Court punishes defendants for not making admissions.

On May 25, 2016, the BC Supreme Court found the defendants at fault for a motor vehicle accident, and ordered that the defendants pay double costs for an “unreasonable” refusal to make admissions of facts sought in a notice to admit.

In Ceperkovic v. MacDonald, 2016 BCSC 939, the defendants were sued for damages arising out of an accident involving three motor vehicles.  Prior to trial the defendants were served with a Notice to Admit seeking admission of various facts.  The defendants did not admit all of these facts requiring ultimate proof at trial. In finding the refusal to be unreasonable, and ordering double costs be paid as a result,  Madam Justice Dillon set out the test to be applied in these circumstances:

[38]         In summary, the failure to admit the truth of a fact may be unreasonable within the meaning of Rule 7-7(4) if:

(a)      the truth of the fact is subsequently proved;

(b)      the fact was relevant to a material issue in the case;

(c)      the fact was not subject to privilege;

(d)      the notice to admit was not otherwise improper;

(e)      the notice to admit was reasonably capable of evaluation within the time required for response; and

(f)       the refusing party had no reasonable grounds for believing that it would prevail on the matter.


[43]         While the cost consequences of an unreasonable failure to admit are usually confined to the costs of proving the truth of facts or the authenticity of documents, the power conferred by Rule 7-7(4) to penalize a party by awarding additional costs or depriving a party of costs “as the court considers appropriate” suggests that in an appropriate case the court could go further. At the least, it is not outside of contemplation that if the entire trial could have been avoided had reasonable admissions been made (for example, if the originating party could have applied for judgment on admissions under Rule 7-7(6)), the party who unreasonably failed to admit the facts could be penalized by an award of additional costs for all steps taken following delivery of the notice to admit.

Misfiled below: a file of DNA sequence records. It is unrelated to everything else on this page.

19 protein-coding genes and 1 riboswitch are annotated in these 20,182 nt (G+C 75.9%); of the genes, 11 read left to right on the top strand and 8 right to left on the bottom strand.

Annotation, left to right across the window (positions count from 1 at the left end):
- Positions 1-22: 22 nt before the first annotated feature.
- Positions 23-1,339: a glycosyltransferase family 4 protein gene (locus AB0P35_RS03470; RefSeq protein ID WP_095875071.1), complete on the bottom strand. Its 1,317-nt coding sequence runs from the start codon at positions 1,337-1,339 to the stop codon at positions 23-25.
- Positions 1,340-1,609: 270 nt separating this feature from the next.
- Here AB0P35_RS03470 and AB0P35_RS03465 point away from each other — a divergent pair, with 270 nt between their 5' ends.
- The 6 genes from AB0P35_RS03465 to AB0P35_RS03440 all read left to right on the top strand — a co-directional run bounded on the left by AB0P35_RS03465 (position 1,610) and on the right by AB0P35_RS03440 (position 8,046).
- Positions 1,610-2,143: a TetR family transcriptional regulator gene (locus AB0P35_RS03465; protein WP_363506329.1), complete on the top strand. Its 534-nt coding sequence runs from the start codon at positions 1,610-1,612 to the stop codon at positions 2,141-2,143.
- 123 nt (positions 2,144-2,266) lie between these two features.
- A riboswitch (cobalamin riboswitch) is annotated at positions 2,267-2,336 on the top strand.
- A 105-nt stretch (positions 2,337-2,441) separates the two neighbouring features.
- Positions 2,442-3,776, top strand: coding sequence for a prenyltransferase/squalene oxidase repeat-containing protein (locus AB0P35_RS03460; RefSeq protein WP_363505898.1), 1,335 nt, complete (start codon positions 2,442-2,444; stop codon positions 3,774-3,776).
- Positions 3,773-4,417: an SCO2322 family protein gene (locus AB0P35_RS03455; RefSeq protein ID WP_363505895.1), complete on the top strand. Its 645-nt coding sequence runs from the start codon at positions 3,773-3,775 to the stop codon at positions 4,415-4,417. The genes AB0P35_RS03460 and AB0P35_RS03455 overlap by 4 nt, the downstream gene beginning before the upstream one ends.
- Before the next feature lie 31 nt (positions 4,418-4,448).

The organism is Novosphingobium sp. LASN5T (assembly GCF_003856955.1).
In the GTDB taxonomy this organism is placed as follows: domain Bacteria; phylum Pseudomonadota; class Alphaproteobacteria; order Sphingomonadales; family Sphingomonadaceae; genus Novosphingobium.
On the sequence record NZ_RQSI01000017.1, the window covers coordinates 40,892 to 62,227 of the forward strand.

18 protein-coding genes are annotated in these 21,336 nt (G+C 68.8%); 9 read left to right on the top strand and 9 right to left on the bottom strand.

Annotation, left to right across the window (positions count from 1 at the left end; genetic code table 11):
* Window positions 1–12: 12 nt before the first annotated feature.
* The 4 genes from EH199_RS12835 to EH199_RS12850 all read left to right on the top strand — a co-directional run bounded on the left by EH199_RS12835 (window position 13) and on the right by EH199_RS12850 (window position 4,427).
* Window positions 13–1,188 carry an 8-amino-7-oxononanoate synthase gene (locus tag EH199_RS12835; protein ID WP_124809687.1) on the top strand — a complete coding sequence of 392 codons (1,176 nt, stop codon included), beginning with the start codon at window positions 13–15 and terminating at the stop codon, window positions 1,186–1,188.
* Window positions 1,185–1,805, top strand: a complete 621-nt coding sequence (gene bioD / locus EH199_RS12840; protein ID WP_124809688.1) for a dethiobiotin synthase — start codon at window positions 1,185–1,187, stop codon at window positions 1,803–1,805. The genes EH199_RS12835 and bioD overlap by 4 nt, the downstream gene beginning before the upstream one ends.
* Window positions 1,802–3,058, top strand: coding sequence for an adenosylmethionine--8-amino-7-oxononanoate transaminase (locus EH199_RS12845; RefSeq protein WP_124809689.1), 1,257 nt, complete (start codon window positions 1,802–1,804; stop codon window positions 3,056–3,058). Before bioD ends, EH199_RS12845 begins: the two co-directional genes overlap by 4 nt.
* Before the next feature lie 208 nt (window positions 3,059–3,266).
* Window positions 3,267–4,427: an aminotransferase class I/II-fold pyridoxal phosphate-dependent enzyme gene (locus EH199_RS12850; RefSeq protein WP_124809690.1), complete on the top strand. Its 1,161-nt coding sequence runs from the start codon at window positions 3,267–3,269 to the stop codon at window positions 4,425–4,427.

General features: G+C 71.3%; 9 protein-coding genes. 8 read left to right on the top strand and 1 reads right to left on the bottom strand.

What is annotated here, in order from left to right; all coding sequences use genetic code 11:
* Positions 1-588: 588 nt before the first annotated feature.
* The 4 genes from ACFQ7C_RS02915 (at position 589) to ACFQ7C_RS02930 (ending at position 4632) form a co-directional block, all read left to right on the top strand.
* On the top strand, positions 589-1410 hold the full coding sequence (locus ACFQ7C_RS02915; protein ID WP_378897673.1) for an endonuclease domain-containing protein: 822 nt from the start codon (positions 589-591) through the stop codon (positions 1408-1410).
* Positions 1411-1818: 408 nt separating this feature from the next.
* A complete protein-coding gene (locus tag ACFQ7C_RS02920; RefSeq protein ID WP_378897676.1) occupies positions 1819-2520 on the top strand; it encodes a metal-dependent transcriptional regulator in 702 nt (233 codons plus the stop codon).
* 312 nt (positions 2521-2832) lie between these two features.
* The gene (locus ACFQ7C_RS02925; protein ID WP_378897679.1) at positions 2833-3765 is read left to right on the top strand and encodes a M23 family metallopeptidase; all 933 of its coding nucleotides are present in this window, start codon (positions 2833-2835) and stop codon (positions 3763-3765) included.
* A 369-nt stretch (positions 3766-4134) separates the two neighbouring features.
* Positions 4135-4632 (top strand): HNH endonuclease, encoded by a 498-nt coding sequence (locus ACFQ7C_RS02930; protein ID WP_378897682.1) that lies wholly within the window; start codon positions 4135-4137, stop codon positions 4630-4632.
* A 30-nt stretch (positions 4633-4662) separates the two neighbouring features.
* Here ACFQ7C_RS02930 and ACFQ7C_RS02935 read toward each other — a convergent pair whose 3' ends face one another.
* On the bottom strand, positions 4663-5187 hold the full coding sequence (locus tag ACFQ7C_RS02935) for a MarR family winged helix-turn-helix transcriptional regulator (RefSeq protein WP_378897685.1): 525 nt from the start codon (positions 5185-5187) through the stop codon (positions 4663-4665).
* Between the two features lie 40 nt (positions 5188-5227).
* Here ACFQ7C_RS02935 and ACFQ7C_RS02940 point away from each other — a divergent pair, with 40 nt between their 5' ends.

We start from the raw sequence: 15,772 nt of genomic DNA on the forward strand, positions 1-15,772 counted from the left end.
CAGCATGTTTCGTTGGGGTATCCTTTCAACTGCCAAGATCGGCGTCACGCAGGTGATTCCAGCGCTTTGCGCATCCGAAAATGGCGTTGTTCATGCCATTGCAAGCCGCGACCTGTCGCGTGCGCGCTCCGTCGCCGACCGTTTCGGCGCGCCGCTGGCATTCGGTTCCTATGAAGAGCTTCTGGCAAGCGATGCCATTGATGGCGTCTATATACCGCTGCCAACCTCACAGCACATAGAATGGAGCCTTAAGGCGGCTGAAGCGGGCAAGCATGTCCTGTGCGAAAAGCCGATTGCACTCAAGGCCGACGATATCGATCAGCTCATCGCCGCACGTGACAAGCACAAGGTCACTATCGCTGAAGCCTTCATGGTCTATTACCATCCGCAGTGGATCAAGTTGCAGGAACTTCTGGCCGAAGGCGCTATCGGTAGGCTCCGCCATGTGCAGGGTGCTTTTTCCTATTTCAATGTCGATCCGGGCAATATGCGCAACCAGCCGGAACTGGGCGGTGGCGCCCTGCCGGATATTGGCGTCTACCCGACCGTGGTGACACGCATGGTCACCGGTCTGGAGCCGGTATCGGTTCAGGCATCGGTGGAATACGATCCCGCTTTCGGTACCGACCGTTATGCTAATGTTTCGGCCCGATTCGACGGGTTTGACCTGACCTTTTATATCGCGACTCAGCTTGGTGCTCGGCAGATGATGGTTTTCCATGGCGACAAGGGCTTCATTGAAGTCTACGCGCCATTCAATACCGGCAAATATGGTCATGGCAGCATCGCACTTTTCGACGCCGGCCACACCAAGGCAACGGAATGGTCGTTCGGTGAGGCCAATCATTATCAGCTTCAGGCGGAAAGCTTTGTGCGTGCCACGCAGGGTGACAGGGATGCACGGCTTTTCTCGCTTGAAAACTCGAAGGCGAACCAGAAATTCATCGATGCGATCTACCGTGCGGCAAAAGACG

[44]         Here, the plaintiff bus driver would not have had to lead any evidence and would not have had to cross-examine other parties or witnesses if the facts had not been unreasonably denied. Other than perhaps being called as a witness in the Ceperkovic action, Patriquin would not have had to appear. An award of double costs against the defendants, MacDonald and Janet MacDonald, for trial preparation, attendance at trial and written argument and an award of ordinary costs for time spent in preparing Patriquin for testimony is very reasonable. The plaintiff, Patriquin, is awarded those costs pursuant to Rule 7-7(4).